IBM’s decision to throw its considerable weight behind OpenStack has some folks declaring victory for the open source cloud consortium. The hitch? Amazon already claims a considerable lead, with more than 70% of the market, according to Forrester’s James Staten, and as one prominent Amazon backer declares, the lead grows daily.
Can Amazon Withstand Sustained Cloud Computing Competition?
The question is whether Amazon can withstand a sustained, concerted attack by nearly everyone else in the cloud computing industry.
So far, according to Adrian Cockroft, director of architecture for Netflix, Amazon Web Services’ biggest customer, the answer is an emphatic “Yes.” In a Twitter exchange last week, Infoworld’s Eric Knorr asked “Is the choice really between OpenStack and AWS? What about other cloud solutions?” Cockroft’s response was clear:
When asked which features, in particular, AWS had that OpenStack couldn’t match, Cockroft insisted that there is “too much to list,” but “Availability Zones and Autoscale Groups” are two features that stand out. Furthermore, Cockroft indicated that OpenStack’s six-month release cycle cripples its ability to catch up with Amazon, which rolls out new features (and price drops) on a continuous basis.
In other words, “Abandon all hope, ye who enter here.”
Has Amazon Already Won? Yes and No.
But has Amazon already won? If you look at the absolute number of jobs being created, relative to OpenStack or Cloudstack, the answer is yes. Ditto if you go off general interest, as measured by Web searches:
But if you look at relative job growth, suddenly OpenStack has a fighting chance.
Perhaps even more tellingly, a foray into the code contributions for OpenStack suggest a truly dynamic, growing entity, one that is no longer Rackspace’s pet project, but rather a true community effort. The most recent data I could find is a year old, but already shows growing influence by Red Hat and others.
Does this matter? Absolutely.
Big Players Will Make A Big Difference
However, I suspect that OpenStack will gain prominence in tandem with a few of its primary supporters gaining outsized influence due to these code contributions. Linux took off as IBM invested $1 billion (and then much more) and Red Hat, in particular, invested armies of engineers to make it into an enterprise-grade operating system standard.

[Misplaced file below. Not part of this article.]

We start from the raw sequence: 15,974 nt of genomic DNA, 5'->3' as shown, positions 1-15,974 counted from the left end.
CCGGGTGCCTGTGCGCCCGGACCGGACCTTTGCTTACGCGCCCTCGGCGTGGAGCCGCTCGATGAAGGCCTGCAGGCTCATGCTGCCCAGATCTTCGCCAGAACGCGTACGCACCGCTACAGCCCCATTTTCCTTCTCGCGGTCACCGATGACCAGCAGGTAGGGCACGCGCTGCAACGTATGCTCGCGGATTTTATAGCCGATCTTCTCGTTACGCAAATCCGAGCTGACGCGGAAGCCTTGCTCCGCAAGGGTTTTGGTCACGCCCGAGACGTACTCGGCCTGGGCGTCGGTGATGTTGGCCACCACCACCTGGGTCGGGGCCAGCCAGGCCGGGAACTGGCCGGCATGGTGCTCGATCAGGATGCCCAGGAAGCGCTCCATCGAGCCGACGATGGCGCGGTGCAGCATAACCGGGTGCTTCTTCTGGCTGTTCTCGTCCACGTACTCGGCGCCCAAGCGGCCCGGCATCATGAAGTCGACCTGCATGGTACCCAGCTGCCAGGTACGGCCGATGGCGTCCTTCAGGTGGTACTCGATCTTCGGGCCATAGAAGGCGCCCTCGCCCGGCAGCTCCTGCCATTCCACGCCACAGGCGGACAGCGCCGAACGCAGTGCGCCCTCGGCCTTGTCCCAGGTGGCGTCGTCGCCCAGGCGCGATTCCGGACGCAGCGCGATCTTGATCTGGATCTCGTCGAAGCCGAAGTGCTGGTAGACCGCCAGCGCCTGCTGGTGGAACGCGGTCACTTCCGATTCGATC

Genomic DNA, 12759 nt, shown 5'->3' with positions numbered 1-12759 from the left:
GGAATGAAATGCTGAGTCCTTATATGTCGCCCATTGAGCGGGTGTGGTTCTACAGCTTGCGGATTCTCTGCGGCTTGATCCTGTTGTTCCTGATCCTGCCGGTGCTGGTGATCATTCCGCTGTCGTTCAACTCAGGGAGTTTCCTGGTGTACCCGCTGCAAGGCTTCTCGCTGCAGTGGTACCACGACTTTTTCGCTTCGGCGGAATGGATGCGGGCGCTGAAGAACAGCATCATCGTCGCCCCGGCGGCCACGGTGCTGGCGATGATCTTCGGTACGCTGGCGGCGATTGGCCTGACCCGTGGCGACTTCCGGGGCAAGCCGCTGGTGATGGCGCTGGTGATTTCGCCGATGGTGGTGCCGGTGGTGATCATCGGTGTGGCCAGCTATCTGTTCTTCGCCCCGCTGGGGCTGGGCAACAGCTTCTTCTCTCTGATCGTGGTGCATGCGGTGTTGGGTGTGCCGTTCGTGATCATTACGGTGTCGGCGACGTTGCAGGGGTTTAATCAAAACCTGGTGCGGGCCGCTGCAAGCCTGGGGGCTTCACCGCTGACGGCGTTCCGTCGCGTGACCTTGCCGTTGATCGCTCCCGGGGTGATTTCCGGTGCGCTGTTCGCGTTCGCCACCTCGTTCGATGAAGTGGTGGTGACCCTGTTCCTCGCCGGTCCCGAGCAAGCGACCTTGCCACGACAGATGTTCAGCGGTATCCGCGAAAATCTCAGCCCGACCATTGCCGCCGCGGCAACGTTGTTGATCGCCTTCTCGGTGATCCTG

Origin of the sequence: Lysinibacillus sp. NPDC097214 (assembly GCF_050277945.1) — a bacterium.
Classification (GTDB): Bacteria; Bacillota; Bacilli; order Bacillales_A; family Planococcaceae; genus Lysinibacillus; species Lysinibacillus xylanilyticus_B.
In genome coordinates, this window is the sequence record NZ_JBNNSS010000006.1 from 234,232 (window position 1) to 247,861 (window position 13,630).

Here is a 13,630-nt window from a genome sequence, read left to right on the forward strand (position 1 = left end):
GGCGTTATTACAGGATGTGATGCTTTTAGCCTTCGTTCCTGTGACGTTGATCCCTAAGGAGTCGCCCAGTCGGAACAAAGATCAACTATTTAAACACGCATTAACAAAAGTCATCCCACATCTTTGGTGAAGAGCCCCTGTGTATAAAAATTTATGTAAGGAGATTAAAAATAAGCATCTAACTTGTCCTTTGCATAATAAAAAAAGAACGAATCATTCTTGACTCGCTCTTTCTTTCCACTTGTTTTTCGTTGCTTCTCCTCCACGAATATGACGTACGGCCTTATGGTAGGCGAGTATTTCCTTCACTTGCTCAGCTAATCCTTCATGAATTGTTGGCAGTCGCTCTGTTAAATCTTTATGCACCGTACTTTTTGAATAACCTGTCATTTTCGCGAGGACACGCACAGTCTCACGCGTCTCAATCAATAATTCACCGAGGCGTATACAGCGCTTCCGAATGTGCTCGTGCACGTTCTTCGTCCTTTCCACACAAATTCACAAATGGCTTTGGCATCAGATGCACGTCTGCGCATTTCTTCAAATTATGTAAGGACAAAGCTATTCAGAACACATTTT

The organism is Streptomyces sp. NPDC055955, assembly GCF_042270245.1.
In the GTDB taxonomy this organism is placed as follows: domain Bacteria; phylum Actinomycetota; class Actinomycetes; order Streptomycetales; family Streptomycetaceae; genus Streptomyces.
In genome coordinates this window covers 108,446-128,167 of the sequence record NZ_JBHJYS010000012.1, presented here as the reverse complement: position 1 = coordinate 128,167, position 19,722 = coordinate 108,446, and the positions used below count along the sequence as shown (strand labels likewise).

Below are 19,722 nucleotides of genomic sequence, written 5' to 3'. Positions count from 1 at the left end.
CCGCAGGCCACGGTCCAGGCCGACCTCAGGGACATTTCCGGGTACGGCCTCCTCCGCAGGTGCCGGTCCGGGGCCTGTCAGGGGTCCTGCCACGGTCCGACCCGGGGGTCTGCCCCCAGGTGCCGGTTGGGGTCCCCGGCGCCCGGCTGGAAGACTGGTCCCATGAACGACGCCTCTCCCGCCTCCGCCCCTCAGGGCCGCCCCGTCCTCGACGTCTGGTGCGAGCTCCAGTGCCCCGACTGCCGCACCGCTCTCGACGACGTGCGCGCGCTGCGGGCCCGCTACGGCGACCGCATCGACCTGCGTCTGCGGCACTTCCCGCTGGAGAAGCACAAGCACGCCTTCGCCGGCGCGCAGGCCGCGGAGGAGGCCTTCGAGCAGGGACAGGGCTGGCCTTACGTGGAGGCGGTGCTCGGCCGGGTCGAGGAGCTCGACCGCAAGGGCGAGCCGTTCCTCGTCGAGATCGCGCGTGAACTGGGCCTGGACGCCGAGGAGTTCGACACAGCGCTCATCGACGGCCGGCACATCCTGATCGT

The same will hold true of OpenStack. Right now it’s making waves by being the open, community standard. That’s nice, but insufficient and somewhat misleading, as Gartner’s Kyle Hilgendorf has established. Ultimately, enterprises don’t care about community and openness unless the product itself is rock solid.
Which is one reason that Microsoft and Google also can’t be counted out. Microsoft holds sway with CIOs, and has been actively welcoming open-source technologies to its Azure cloud service. Google, for its part, was building clouds long before it was cool, and has so many hooks into developers with its various software and services, from Android to Maps to YouTube to Apps, that it cannot help but be a major player. Google Compute Engine’s performance compares well against Amazon, too, but it’s the ease developers will have tying into Google’s services that truly favor it.
Has Amazon won Round 1 of the Public Cloud wars? No question. But some serious competitors are looming, each with attributes (Microsoft, enterprise fealty; OpenStack, community; Google, popular developer services) that give them a real chance to cut into Amazon’s significant lead.